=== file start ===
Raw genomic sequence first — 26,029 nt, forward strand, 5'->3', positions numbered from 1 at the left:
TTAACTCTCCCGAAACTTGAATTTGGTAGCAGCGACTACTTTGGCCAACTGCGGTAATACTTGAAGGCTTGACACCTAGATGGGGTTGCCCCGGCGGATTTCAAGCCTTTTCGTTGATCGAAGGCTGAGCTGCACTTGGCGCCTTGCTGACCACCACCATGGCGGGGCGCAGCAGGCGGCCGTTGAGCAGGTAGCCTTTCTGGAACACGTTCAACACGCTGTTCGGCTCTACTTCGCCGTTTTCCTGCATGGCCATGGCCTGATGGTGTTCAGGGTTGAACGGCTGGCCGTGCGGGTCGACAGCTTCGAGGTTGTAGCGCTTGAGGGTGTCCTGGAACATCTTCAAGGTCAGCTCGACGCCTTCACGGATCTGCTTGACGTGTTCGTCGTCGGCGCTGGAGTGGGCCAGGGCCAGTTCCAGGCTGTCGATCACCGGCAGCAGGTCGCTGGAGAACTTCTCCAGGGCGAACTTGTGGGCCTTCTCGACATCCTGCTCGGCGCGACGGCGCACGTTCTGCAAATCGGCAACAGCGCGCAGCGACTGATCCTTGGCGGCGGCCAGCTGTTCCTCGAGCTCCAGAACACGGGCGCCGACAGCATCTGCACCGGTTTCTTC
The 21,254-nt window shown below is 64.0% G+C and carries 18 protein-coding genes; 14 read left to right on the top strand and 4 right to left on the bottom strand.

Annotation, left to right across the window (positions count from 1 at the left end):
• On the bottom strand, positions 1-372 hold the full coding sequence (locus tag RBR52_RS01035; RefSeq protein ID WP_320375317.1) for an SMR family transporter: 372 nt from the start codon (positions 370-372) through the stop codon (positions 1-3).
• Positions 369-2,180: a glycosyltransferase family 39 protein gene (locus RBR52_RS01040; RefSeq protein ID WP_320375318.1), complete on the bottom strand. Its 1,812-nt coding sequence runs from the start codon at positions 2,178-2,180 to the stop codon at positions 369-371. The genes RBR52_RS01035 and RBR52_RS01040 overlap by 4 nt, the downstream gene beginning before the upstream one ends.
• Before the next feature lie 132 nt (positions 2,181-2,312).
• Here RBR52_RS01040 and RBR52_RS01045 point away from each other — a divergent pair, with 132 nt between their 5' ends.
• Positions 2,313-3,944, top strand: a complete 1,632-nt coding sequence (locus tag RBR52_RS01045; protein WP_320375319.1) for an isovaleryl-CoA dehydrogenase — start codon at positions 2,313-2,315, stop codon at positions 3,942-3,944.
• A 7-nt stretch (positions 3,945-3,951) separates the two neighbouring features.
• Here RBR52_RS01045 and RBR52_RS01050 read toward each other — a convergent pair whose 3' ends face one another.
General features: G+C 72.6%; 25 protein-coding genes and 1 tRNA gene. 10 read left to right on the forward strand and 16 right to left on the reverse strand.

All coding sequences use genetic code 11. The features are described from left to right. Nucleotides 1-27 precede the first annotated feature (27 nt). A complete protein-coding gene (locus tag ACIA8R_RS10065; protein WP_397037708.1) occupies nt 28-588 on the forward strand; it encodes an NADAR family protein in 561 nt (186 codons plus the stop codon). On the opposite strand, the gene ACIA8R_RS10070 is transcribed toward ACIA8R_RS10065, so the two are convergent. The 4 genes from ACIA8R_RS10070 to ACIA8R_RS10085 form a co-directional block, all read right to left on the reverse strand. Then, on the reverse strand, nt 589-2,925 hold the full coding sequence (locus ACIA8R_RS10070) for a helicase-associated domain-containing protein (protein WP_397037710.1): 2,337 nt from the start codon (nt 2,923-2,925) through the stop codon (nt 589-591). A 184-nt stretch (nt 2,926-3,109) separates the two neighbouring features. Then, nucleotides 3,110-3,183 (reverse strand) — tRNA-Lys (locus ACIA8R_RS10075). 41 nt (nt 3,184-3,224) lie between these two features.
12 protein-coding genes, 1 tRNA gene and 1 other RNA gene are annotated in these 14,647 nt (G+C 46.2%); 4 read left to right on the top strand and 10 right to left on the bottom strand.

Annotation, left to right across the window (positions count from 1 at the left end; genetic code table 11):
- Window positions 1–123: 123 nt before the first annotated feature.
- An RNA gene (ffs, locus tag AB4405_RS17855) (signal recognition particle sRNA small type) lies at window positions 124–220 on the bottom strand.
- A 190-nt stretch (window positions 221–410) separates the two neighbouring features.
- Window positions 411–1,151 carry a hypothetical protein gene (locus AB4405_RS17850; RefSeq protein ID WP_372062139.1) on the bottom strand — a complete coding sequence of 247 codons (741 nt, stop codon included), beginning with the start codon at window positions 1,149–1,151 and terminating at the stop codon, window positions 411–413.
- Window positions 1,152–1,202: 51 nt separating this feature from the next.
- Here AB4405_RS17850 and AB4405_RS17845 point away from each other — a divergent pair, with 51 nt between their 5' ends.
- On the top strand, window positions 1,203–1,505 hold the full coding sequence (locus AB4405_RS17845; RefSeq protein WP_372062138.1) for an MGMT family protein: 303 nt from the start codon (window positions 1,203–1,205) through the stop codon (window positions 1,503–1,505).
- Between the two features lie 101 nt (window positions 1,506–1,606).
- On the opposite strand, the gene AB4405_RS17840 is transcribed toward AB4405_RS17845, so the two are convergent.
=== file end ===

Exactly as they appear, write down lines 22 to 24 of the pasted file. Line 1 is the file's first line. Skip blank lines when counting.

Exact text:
- On the top strand, window positions 1,203–1,505 hold the full coding sequence (locus AB4405_RS17845; RefSeq protein WP_372062138.1) for an MGMT family protein: 303 nt from the start codon (window positions 1,203–1,205) through the stop codon (window positions 1,503–1,505).
- Between the two features lie 101 nt (window positions 1,506–1,606).
- On the opposite strand, the gene AB4405_RS17840 is transcribed toward AB4405_RS17845, so the two are convergent.